We get deep into Twitter and social media, discussing community building and organic growth, and about my Twitter chat DIY Music Chat and how that turned into a community of collaborators.
Social media, love it or hate it, has become part of our daily life. As a musician or creative, you are probably painfully aware of the need to be on social consistently (it may feel like constantly!) for engagement and exposure.
It’s generally recommended to pick one or two channels to focus on that cover the sweet spot between where your fans hang out and your own engagement style. As you may know, my long time favorite social media channel is Twitter. It’s so simple that it can be whatever you make it.
Here are my top tips for having a better Twitter experience.
• Make it your own, tweet what you want. It’s more fun if you don’t overthink it. That said, definitely double check your spelling before you hit Tweet.
• Follow who you like, but check their feed first. Don’t feel obligated to follow everyone back, it’s not necessary. Save yourself seeing what you don’t want to see.
• Don’t feed the trolls. This means – don’t engage people who are determined to argue or contradict. Some people need to get out of their mom’s basement. Block and mute without guilt.
• Mute words you don’t want to see. Make sure you mute them ‘forever’.
• You can also turn off retweets for people who just retweet too much. You’ll see.
• Also, you can mute notifications for conversations, like ones you’ve been included in that you’re just over already.
• Hashtags aren’t as important as on Instagram, but they are important if they’re not just made up as emphasis words. They link content together and can be followed, as in a Tweet Chat.
• Images, GIFs, and short videos do very well to stand out. Humor always wins.
• The best way to quickly find quality follows is to check the followers of people you like/respect/resonate with, see who they follow. Peep the feeds of your peeps’ peeps.
• Engage. You can find amazing, like minded people on Twitter instantly and unexpectedly.
• Top tip: make lists of categories of accounts (music friends, thought leaders, etc). If you use Tweetdeck on your desktop, you can make your lists into columns and have columns of curated content! This includes private lists.
• Top tip: another great way of finding and engaging with like minded people is by joining or starting a regular Twitter chat, which is a topic-based discussion held together with a hashtag. Start with #Twittersmarter and get even more tips!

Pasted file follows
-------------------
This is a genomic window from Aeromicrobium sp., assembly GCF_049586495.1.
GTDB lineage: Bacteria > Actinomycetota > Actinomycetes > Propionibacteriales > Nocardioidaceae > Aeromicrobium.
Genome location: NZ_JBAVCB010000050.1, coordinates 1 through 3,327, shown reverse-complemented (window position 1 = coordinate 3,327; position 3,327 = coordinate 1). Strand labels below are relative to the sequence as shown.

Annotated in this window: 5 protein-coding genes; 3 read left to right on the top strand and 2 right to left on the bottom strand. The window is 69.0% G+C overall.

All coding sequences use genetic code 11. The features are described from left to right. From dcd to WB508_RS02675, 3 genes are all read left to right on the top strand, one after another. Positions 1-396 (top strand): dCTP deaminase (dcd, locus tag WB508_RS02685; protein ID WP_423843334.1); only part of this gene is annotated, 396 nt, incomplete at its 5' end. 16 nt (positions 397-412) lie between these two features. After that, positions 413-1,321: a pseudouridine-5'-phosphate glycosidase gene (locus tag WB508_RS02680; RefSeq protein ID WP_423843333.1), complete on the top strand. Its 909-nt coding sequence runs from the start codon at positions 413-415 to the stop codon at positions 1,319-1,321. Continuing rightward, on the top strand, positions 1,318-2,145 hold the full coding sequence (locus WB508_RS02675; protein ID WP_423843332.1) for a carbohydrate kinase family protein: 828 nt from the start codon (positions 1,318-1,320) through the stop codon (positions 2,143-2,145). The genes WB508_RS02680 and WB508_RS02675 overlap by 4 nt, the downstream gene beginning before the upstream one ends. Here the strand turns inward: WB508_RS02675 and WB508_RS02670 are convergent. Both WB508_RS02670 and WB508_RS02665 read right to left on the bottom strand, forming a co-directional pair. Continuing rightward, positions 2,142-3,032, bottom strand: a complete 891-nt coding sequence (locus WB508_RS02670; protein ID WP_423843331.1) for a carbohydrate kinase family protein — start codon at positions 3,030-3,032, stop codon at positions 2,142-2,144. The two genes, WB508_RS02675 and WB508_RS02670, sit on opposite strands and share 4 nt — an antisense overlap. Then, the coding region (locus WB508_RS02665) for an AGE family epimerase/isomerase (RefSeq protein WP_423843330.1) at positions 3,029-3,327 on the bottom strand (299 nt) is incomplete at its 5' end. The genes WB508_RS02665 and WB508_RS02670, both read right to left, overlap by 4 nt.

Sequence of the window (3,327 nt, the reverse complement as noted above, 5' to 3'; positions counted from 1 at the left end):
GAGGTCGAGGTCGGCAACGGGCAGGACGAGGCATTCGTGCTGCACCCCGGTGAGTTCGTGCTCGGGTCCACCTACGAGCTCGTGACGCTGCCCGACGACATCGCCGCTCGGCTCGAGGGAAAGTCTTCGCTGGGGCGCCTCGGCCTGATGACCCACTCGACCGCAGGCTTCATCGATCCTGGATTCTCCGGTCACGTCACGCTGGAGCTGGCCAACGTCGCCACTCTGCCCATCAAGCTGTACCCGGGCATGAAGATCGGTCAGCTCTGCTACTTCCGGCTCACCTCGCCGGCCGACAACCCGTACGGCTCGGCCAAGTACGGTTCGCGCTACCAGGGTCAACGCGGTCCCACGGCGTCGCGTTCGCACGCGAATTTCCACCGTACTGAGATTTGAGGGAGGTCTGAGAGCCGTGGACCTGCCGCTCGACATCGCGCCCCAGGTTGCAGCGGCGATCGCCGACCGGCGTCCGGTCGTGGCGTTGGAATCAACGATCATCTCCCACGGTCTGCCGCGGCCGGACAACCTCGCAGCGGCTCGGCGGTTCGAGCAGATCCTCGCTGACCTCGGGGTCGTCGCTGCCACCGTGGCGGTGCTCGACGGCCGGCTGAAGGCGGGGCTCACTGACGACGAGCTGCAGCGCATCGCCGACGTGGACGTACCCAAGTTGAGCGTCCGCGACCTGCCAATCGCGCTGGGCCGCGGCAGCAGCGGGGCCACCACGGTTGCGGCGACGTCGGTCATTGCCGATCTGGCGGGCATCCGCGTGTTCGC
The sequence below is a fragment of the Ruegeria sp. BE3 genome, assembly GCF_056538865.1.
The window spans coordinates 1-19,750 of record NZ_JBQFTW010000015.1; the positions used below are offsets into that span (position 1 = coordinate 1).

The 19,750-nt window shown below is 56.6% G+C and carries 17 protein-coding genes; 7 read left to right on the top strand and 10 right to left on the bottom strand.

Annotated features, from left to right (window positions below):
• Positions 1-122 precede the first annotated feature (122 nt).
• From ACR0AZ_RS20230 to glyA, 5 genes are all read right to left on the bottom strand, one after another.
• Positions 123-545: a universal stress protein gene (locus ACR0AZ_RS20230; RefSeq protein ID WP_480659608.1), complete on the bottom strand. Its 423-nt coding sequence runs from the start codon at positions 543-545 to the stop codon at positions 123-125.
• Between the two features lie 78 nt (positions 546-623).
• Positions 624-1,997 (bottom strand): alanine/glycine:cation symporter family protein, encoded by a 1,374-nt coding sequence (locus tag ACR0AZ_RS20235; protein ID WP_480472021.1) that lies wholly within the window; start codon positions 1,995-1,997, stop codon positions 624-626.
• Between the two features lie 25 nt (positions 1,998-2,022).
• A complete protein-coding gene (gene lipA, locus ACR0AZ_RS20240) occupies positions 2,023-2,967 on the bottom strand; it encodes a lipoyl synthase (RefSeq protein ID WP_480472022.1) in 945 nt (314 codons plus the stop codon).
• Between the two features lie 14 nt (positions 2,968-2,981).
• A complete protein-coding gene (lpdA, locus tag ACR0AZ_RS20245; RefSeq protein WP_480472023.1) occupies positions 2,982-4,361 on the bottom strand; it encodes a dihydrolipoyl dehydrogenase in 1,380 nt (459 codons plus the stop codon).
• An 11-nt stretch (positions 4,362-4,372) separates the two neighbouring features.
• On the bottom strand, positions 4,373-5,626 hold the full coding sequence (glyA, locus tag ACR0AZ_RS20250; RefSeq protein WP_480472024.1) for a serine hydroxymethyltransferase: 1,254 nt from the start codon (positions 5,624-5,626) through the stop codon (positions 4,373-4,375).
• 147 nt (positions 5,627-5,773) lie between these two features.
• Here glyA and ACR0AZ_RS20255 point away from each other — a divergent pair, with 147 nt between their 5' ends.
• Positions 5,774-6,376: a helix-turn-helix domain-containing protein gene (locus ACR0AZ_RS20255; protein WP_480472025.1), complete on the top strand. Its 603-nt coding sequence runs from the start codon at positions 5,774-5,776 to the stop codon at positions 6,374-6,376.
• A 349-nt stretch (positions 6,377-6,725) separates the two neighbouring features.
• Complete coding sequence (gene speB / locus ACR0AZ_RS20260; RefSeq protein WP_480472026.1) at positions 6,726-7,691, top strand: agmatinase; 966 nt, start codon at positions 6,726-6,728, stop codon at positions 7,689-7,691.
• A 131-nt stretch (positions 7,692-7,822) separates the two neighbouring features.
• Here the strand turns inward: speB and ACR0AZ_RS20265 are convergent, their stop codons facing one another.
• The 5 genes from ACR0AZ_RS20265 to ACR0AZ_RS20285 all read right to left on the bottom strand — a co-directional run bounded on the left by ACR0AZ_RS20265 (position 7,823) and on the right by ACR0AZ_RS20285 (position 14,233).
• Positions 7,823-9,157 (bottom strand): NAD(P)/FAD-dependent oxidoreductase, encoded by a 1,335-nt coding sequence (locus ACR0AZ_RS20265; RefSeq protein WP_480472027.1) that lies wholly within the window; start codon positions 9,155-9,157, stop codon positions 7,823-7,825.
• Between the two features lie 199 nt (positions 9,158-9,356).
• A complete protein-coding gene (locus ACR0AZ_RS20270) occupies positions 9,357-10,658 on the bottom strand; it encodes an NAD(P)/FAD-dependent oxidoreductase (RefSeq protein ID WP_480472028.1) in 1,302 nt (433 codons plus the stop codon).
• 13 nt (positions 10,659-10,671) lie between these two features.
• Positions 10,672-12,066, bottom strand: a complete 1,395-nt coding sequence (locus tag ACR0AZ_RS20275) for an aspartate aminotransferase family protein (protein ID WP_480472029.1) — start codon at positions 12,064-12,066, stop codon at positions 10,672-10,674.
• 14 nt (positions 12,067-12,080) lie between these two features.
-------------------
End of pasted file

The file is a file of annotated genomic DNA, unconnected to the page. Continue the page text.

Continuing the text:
Extra tips for creatives promoting content:
• Create a strategy for posting that aligns with your (music) business goals. Create keystone content posts ahead of time, space them out with a calendar and post them automatically with a tool such as Buffer or Hootsuite.
• Whenever possible, tailor your style to the social channel, while keeping everything on brand. Be authentic and this should never be an issue.
• Social is social, not a broadcast platform. This isn’t Glengarry Glen Ross, don’t Always Be Closing. Instead, Always Be Engaging.
• Definitely feel free to recycle content, everything old is new to someone.
• Don’t fall into the vanity metrics trap, organic reach and growth is always best.
What are your top suggestions for using Twitter? What’s your favorite social media platform? Let us know in the comments below!
Ariel Hyatt is a social media expert who specializes in promoting and mentoring musicians to get their full potential out of the world of social media and online marketing. I’ve followed Ariel since the MySpace days, watching her grow her own business and presence, and have found her insights very helpful, from basic advice on branding to comprehensive year-end self-review exercises. She’s a very positive, knowledgable and encouraging person and I like to think of her as my social media and branding mentor.
With her 9 week online Social Media House course, currently being offered for free, Ariel takes you through all the important areas of modern social media to give you a solid foundation to build your online presence on. To be sure, it’s a fairly intensive course, and depending on where your skills are it may be a lot of work. In my case, I’ve already been through most of this on my own using best practices and Ariel’s advice so I’m using the course to add the missing 20% to my 80% and get some tips to build on.
It’s been a wealth of information, and it’s not something you can get through without a support group — or mastermind group, as Ariel likes to call it — so there are built-in forums available for collective comments, questions, and encouragement. So far I’ve found it to be a very positive and generous community of like-minded musicians and I highly recommend this course, and Ariel’s ongoing advice, to all musicians looking for a leg up in the world of social media and diy marketing.
Social Media House